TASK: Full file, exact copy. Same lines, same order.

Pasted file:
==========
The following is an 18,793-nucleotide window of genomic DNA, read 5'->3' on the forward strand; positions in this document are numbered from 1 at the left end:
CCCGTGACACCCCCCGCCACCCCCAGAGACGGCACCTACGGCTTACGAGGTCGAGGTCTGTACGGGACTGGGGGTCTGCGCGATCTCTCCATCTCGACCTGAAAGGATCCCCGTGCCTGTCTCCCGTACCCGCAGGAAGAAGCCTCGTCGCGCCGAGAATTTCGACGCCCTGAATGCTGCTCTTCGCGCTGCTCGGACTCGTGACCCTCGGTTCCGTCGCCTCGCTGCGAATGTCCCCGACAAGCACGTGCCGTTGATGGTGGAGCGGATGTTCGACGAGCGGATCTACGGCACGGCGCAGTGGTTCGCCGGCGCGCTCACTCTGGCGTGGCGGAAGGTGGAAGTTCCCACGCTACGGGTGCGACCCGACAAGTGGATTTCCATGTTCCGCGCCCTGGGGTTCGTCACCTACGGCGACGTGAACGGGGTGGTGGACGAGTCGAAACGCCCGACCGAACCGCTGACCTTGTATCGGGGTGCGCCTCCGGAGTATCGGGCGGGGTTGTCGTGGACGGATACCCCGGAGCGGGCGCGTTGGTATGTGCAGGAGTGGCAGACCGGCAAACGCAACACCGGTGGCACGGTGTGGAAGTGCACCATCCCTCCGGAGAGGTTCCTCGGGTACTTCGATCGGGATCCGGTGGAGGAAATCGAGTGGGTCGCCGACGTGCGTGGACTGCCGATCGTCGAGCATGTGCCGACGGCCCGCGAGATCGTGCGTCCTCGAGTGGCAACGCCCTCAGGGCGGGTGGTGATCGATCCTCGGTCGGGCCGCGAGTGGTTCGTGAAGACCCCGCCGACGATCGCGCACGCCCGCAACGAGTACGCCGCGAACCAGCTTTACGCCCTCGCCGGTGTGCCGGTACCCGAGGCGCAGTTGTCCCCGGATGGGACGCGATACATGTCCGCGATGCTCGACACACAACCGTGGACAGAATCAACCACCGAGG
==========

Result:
The following is an 18,793-nucleotide window of genomic DNA, read 5'->3' on the forward strand; positions in this document are numbered from 1 at the left end:
CCCGTGACACCCCCCGCCACCCCCAGAGACGGCACCTACGGCTTACGAGGTCGAGGTCTGTACGGGACTGGGGGTCTGCGCGATCTCTCCATCTCGACCTGAAAGGATCCCCGTGCCTGTCTCCCGTACCCGCAGGAAGAAGCCTCGTCGCGCCGAGAATTTCGACGCCCTGAATGCTGCTCTTCGCGCTGCTCGGACTCGTGACCCTCGGTTCCGTCGCCTCGCTGCGAATGTCCCCGACAAGCACGTGCCGTTGATGGTGGAGCGGATGTTCGACGAGCGGATCTACGGCACGGCGCAGTGGTTCGCCGGCGCGCTCACTCTGGCGTGGCGGAAGGTGGAAGTTCCCACGCTACGGGTGCGACCCGACAAGTGGATTTCCATGTTCCGCGCCCTGGGGTTCGTCACCTACGGCGACGTGAACGGGGTGGTGGACGAGTCGAAACGCCCGACCGAACCGCTGACCTTGTATCGGGGTGCGCCTCCGGAGTATCGGGCGGGGTTGTCGTGGACGGATACCCCGGAGCGGGCGCGTTGGTATGTGCAGGAGTGGCAGACCGGCAAACGCAACACCGGTGGCACGGTGTGGAAGTGCACCATCCCTCCGGAGAGGTTCCTCGGGTACTTCGATCGGGATCCGGTGGAGGAAATCGAGTGGGTCGCCGACGTGCGTGGACTGCCGATCGTCGAGCATGTGCCGACGGCCCGCGAGATCGTGCGTCCTCGAGTGGCAACGCCCTCAGGGCGGGTGGTGATCGATCCTCGGTCGGGCCGCGAGTGGTTCGTGAAGACCCCGCCGACGATCGCGCACGCCCGCAACGAGTACGCCGCGAACCAGCTTTACGCCCTCGCCGGTGTGCCGGTACCCGAGGCGCAGTTGTCCCCGGATGGGACGCGATACATGTCCGCGATGCTCGACACACAACCGTGGACAGAATCAACCACCGAGG